Little Progress Notched in Federal Streamlining
February 29, 2012
Washington has a long way to go to reduce the duplication among federal programs that ends up costing taxpayers billions of dollars a year, according to new government reports, says the Wall Street Journal.
- Examples of such overlap cited in one report from the Government Accountability Office (GAO) are 53 programs to help entrepreneurs, 15 unmanned-aircraft programs, and more than nine different agencies involved in protecting food and agriculture systems from disasters and terrorist attacks.
- The document is a follow-up to a similar report issued almost a year ago by the GAO, which presented a template for lawmakers of both parties to cut federal spending and consolidate programs to reduce the federal budget deficit.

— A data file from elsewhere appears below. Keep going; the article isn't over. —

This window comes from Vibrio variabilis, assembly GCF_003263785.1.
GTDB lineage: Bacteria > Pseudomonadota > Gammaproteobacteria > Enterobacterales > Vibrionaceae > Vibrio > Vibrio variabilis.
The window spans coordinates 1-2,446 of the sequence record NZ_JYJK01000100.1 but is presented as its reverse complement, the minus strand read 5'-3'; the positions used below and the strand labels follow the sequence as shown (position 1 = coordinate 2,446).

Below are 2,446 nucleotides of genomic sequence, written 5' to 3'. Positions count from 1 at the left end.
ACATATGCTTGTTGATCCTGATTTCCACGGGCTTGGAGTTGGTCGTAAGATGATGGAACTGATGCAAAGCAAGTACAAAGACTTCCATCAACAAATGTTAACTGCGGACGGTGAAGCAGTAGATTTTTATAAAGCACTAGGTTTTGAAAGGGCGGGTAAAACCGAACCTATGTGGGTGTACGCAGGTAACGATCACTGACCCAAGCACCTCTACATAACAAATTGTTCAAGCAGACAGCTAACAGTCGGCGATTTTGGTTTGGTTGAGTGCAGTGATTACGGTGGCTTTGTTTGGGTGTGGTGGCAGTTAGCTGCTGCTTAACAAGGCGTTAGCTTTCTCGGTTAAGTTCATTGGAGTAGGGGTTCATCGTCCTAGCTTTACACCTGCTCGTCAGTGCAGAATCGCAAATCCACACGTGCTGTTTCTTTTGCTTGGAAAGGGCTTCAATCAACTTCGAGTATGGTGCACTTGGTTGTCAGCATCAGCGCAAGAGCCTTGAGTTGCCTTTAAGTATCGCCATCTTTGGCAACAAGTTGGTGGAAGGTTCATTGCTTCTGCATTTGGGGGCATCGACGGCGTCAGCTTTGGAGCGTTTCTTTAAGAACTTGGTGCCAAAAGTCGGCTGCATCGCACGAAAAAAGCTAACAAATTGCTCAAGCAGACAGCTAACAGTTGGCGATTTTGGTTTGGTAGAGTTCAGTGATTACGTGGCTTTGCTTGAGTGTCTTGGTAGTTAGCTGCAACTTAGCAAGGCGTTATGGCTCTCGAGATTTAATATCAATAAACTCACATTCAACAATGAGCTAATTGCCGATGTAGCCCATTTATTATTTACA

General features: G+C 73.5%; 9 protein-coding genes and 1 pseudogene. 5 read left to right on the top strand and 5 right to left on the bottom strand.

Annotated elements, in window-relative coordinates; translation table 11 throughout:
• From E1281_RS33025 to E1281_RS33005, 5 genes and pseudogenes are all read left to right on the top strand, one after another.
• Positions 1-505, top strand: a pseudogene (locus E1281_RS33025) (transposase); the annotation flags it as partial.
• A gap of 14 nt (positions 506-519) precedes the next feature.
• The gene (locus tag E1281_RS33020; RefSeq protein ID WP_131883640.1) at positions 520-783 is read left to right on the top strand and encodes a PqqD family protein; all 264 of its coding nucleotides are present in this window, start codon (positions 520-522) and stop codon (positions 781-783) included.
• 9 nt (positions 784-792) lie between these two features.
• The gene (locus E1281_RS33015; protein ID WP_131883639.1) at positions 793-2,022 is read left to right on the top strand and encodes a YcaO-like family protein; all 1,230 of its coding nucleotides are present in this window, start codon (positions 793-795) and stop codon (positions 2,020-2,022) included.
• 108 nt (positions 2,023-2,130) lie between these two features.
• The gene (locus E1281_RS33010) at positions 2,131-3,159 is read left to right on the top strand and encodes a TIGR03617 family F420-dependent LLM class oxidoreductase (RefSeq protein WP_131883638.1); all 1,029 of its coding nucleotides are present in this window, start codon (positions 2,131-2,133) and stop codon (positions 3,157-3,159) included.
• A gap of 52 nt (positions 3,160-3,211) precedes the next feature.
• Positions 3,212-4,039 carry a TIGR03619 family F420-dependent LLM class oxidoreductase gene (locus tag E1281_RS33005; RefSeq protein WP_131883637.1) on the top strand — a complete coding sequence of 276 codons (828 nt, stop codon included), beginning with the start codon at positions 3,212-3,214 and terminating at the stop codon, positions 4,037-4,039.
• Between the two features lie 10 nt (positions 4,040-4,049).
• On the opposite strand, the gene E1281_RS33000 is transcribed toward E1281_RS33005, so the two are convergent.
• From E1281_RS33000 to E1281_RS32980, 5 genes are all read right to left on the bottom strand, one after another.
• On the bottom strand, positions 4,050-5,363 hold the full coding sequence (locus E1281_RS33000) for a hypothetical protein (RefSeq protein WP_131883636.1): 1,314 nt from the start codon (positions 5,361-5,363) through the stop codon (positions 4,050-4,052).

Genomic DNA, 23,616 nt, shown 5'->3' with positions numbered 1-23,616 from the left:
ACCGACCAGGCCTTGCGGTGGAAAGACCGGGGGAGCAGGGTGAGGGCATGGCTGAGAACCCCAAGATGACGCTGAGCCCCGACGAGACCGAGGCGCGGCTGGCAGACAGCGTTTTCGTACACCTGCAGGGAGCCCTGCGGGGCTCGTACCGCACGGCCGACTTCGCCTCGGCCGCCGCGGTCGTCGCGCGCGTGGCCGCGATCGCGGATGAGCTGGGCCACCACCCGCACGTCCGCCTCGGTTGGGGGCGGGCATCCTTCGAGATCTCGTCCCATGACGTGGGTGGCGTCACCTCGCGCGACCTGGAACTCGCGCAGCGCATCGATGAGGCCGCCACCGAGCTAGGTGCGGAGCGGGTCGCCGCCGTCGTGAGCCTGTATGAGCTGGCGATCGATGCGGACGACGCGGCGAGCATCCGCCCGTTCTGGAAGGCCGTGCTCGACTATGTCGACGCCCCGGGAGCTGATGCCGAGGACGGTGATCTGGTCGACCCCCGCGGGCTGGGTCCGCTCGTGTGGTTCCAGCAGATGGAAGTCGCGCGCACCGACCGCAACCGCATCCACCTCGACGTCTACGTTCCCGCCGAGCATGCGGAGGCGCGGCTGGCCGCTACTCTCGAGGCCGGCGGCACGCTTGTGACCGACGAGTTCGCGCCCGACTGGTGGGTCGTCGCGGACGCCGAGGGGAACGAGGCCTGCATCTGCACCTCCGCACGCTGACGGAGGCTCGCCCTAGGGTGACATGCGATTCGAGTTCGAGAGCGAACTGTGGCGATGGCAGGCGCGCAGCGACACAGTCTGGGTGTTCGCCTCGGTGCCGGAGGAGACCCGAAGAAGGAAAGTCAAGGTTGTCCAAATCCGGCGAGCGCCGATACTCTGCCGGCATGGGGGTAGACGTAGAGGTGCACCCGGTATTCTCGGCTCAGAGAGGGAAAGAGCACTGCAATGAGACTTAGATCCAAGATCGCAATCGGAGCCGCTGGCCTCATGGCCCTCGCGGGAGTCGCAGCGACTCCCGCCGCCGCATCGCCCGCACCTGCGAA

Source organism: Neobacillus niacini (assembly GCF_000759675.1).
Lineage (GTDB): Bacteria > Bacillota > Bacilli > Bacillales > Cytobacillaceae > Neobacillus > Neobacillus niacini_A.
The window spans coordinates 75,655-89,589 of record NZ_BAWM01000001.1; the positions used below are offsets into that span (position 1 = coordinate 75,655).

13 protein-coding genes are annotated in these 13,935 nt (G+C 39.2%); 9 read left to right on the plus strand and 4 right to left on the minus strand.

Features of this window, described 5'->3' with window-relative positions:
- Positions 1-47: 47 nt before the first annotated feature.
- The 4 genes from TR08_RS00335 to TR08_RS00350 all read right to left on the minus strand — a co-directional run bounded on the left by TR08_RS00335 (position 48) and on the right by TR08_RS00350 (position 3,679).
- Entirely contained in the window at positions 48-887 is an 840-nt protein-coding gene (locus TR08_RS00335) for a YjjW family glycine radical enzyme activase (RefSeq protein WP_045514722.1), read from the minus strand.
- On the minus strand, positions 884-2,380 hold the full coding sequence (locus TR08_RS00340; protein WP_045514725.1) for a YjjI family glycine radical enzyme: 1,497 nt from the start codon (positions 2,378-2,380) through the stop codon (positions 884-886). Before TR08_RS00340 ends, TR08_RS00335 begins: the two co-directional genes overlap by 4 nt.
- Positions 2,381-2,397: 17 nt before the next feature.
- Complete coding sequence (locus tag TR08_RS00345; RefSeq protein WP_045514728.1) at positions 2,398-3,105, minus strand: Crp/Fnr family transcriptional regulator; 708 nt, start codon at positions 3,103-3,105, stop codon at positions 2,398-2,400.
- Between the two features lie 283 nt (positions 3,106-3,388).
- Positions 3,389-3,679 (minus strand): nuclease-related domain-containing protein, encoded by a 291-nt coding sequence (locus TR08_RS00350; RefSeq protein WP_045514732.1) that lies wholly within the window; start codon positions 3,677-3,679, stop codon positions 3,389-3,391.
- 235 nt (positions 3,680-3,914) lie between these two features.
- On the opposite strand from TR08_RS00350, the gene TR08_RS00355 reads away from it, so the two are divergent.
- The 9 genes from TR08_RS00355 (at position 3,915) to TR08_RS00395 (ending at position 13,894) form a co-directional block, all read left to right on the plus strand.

However, progress on that front has been limited.
- The GAO's 2011 report identified 81 areas with unnecessary duplication.
- The 2012 follow-up report found the government had taken a full range of steps to cut waste in four areas and made partial progress in another 60.
A separate GAO report identified 51 new areas where the government could realize more efficiency. For example, the GAO highlighted 55 Transportation Department programs to fund freight-transportation projects and 21 programs under five federal agencies to combat nuclear-smuggling overseas.
The GAO recommended merging or consolidating a number of programs both to save money and make government more efficient.
Source: Jeffrey Sparshott, "Little Progress Notched in Federal Streamlining," Wall Street Journal, February 28, 2012. "Improving Efficiency and Effectiveness," Government Accountability Office, February 28, 2012.
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